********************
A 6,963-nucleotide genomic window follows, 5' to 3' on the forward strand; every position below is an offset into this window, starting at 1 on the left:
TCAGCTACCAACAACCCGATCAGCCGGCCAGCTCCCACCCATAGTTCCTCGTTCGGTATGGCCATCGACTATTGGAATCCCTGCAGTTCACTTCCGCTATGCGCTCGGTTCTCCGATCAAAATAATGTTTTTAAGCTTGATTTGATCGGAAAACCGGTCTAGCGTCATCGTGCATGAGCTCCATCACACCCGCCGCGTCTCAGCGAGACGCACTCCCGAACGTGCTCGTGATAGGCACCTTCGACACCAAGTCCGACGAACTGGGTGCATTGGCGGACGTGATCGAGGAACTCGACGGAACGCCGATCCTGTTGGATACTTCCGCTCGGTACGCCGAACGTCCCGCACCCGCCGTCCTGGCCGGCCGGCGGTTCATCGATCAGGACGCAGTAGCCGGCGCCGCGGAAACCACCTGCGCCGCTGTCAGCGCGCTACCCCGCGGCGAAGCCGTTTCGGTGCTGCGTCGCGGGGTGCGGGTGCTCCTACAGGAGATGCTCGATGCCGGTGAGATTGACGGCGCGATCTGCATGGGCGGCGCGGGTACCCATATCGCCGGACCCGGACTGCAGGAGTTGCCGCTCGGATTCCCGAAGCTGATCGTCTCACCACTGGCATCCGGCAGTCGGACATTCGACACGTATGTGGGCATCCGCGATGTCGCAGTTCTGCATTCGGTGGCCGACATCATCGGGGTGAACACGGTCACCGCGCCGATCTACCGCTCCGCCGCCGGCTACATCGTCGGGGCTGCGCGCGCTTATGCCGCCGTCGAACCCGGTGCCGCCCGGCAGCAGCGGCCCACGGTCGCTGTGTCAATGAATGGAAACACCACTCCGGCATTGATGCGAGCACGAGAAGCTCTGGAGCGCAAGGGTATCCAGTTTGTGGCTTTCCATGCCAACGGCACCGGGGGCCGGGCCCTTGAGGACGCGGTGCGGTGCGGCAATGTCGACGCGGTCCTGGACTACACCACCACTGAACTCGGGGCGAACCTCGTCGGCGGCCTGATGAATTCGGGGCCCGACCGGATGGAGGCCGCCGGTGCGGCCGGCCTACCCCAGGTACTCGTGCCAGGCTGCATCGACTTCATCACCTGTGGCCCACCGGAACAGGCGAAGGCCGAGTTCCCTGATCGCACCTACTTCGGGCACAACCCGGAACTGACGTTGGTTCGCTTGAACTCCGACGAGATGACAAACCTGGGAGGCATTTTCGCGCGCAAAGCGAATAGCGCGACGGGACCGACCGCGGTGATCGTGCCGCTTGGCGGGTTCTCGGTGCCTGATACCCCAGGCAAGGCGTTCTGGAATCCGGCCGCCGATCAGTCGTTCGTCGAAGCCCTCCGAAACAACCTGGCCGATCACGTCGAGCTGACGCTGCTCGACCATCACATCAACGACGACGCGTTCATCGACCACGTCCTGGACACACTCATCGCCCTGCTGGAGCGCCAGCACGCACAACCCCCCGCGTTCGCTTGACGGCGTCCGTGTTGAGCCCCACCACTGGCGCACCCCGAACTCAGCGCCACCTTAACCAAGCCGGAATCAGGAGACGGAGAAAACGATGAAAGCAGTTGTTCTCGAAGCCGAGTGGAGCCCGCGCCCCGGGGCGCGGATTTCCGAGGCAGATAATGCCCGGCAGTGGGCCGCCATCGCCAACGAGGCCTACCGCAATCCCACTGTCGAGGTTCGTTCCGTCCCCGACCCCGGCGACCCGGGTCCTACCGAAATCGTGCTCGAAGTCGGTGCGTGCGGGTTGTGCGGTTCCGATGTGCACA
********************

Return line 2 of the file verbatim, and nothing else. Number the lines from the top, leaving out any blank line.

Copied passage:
TCAGCTACCAACAACCCGATCAGCCGGCCAGCTCCCACCCATAGTTCCTCGTTCGGTATGGCCATCGACTATTGGAATCCCTGCAGTTCACTTCCGCTATGCGCTCGGTTCTCCGATCAAAATAATGTTTTTAAGCTTGATTTGATCGGAAAACCGGTCTAGCGTCATCGTGCATGAGCTCCATCACACCCGCCGCGTCTCAGCGAGACGCACTCCCGAACGTGCTCGTGATAGGCACCTTCGACACCAAGTCCGACGAACTGGGTGCATTGGCGGACGTGATCGAGGAACTCGACGGAACGCCGATCCTGTTGGATACTTCCGCTCGGTACGCCGAACGTCCCGCACCCGCCGTCCTGGCCGGCCGGCGGTTCATCGATCAGGACGCAGTAGCCGGCGCCGCGGAAACCACCTGCGCCGCTGTCAGCGCGCTACCCCGCGGCGAAGCCGTTTCGGTGCTGCGTCGCGGGGTGCGGGTGCTCCTACAGGAGATGCTCGATGCCGGTGAGATTGACGGCGCGATCTGCATGGGCGGCGCGGGTACCCATATCGCCGGACCCGGACTGCAGGAGTTGCCGCTCGGATTCCCGAAGCTGATCGTCTCACCACTGGCATCCGGCAGTCGGACATTCGACACGTATGTGGGCATCCGCGATGTCGCAGTTCTGCATTCGGTGGCCGACATCATCGGGGTGAACACGGTCACCGCGCCGATCTACCGCTCCGCCGCCGGCTACATCGTCGGGGCTGCGCGCGCTTATGCCGCCGTCGAACCCGGTGCCGCCCGGCAGCAGCGGCCCACGGTCGCTGTGTCAATGAATGGAAACACCACTCCGGCATTGATGCGAGCACGAGAAGCTCTGGAGCGCAAGGGTATCCAGTTTGTGGCTTTCCATGCCAACGGCACCGGGGGCCGGGCCCTTGAGGACGCGGTGCGGTGCGGCAATGTCGACGCGGTCCTGGACTACACCACCACTGAACTCGGGGCGAACCTCGTCGGCGGCCTGATGAATTCGGGGCCCGACCGGATGGAGGCCGCCGGTGCGGCCGGCCTACCCCAGGTACTCGTGCCAGGCTGCATCGACTTCATCACCTGTGGCCCACCGGAACAGGCGAAGGCCGAGTTCCCTGATCGCACCTACTTCGGGCACAACCCGGAACTGACGTTGGTTCGCTTGAACTCCGACGAGATGACAAACCTGGGAGGCATTTTCGCGCGCAAAGCGAATAGCGCGACGGGACCGACCGCGGTGATCGTGCCGCTTGGCGGGTTCTCGGTGCCTGATACCCCAGGCAAGGCGTTCTGGAATCCGGCCGCCGATCAGTCGTTCGTCGAAGCCCTCCGAAACAACCTGGCCGATCACGTCGAGCTGACGCTGCTCGACCATCACATCAACGACGACGCGTTCATCGACCACGTCCTGGACACACTCATCGCCCTGCTGGAGCGCCAGCACGCACAACCCCCCGCGTTCGCTTGACGGCGTCCGTGTTGAGCCCCACCACTGGCGCACCCCGAACTCAGCGCCACCTTAACCAAGCCGGAATCAGGAGACGGAGAAAACGATGAAAGCAGTTGTTCTCGAAGCCGAGTGGAGCCCGCGCCCCGGGGCGCGGATTTCCGAGGCAGATAATGCCCGGCAGTGGGCCGCCATCGCCAACGAGGCCTACCGCAATCCCACTGTCGAGGTTCGTTCCGTCCCCGACCCCGGCGACCCGGGTCCTACCGAAATCGTGCTCGAAGTCGGTGCGTGCGGGTTGTGCGGTTCCGATGTGCACA